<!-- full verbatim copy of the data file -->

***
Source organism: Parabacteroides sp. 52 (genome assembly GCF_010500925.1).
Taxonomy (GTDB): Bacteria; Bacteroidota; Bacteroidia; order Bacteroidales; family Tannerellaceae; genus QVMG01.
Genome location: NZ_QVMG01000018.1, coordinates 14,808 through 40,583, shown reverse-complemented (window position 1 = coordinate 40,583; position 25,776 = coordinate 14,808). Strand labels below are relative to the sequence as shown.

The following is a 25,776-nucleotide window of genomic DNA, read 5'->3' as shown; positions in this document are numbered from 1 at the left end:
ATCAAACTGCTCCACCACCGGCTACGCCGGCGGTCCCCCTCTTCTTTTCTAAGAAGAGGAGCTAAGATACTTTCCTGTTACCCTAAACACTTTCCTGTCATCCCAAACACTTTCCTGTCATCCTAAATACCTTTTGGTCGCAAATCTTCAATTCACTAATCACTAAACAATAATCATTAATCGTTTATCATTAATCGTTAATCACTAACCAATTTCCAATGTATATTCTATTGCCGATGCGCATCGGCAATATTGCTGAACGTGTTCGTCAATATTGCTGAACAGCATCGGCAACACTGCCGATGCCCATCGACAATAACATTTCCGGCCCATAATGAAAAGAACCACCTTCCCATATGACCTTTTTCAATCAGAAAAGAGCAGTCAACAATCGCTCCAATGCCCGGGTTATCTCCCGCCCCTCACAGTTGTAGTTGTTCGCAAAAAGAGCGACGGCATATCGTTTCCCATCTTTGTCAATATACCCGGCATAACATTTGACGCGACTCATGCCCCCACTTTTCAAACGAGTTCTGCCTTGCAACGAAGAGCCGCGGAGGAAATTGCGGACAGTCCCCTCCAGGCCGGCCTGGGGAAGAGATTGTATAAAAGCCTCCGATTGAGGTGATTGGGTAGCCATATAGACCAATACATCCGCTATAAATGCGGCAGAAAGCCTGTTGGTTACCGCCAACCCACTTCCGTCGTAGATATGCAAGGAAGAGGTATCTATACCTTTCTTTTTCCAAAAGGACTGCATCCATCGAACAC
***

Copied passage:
Source organism: Parabacteroides sp. 52 (genome assembly GCF_010500925.1).
Taxonomy (GTDB): Bacteria; Bacteroidota; Bacteroidia; order Bacteroidales; family Tannerellaceae; genus QVMG01.
Genome location: NZ_QVMG01000018.1, coordinates 14,808 through 40,583, shown reverse-complemented (window position 1 = coordinate 40,583; position 25,776 = coordinate 14,808). Strand labels below are relative to the sequence as shown.

The following is a 25,776-nucleotide window of genomic DNA, read 5'->3' as shown; positions in this document are numbered from 1 at the left end:
ATCAAACTGCTCCACCACCGGCTACGCCGGCGGTCCCCCTCTTCTTTTCTAAGAAGAGGAGCTAAGATACTTTCCTGTTACCCTAAACACTTTCCTGTCATCCCAAACACTTTCCTGTCATCCTAAATACCTTTTGGTCGCAAATCTTCAATTCACTAATCACTAAACAATAATCATTAATCGTTTATCATTAATCGTTAATCACTAACCAATTTCCAATGTATATTCTATTGCCGATGCGCATCGGCAATATTGCTGAACGTGTTCGTCAATATTGCTGAACAGCATCGGCAACACTGCCGATGCCCATCGACAATAACATTTCCGGCCCATAATGAAAAGAACCACCTTCCCATATGACCTTTTTCAATCAGAAAAGAGCAGTCAACAATCGCTCCAATGCCCGGGTTATCTCCCGCCCCTCACAGTTGTAGTTGTTCGCAAAAAGAGCGACGGCATATCGTTTCCCATCTTTGTCAATATACCCGGCATAACATTTGACGCGACTCATGCCCCCACTTTTCAAACGAGTTCTGCCTTGCAACGAAGAGCCGCGGAGGAAATTGCGGACAGTCCCCTCCAGGCCGGCCTGGGGAAGAGATTGTATAAAAGCCTCCGATTGAGGTGATTGGGTAGCCATATAGACCAATACATCCGCTATAAATGCGGCAGAAAGCCTGTTGGTTACCGCCAACCCACTTCCGTCGTAGATATGCAAGGAAGAGGTATCTATACCTTTCTTTTTCCAAAAGGACTGCATCCATCGAACAC